Columbia Wayfinder notable features

- The Wayfinder, a trail-centric Columbia product, is a low-profile shoe that offers a combination of performance and protection in a breathable package. Its overall construction is robust yet light, allowing hikers to cover that extra mile with heightened confidence.

- Two of Columbia’s sole technologies are present in the Wayfinder: Omni-Grip and Techlite. The former grants the shoe sufficient surface grip, while the latter provides adventurers with enough stability and comfort on the trail.

Size and fit

Columbia’s Wayfinder is a low-cut day hiker for both men and women. Its fit, which according to the brand runs large, is targeted at wearers with medium-sized feet. It comes in full and half sizes. A firm, personalized lockdown is made possible by the shoe’s fairly straight-forward lace-up closure.


Thanks to the Columbia Wayfinder’s Omni-Grip outsole, trail seekers can move from point A to point B with adequate surface traction. This company-exclusive outsole, a non-marking component made of rubber, has aggressively shaped lugs which claw into soft-soiled terrain for more footing security.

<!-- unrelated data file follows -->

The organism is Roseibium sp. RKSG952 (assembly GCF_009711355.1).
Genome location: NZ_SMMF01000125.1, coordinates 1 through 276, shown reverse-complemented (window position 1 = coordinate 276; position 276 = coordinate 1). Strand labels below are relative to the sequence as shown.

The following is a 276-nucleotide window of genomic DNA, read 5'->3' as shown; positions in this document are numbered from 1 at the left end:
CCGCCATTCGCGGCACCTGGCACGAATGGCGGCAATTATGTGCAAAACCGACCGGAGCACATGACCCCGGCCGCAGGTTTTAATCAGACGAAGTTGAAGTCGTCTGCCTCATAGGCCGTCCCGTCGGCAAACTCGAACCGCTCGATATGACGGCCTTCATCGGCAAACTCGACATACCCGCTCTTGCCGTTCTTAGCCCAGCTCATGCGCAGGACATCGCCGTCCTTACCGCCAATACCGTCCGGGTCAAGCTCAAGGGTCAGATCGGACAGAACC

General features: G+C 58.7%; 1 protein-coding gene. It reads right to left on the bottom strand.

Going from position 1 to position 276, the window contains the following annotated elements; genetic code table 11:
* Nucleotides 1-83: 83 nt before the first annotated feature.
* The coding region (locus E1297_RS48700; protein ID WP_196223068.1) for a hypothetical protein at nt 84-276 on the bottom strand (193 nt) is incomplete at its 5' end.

Users are promised ample cushioning underfoot and stability over rugged terrain with the footgear’s lightweight midsole, called Techlite. It is capable of delivering a comfy ride thanks to its enhanced shock absorbency and high energy return rate. The amount of comfort it provides is further bolstered by the shoe’s cushioned default footbed.


This protective below-the-ankle hiking shoe cradles the foot in its mesh upper with synthetic overlays. Columbia designers made its frame sturdier and more supportive by furnishing the gear with a heel counter and a toe cap. Its lacing system is comprised of combination eyelets and a synthetic lace.

Additional Info


The current trend of Columbia Wayfinder.
Compare to another shoe:
Paul Ronto
Paul Ronto

Over the past 20 years, Paul has climbed, hiked, and ran all over the world. He has summited peaks throughout the Americas, trekked through Africa, and tested his endurance in 24-hour trail races as well as 6 marathons. On average, he runs 30-50 miles a week in the foothills of Northern Colorado. His research is regularly cited in The New York Times, Washington Post, National Geographic, etc. On top of this, Paul is leading the running shoe lab where he cuts shoes apart and analyses every detail of the shoes that you might buy.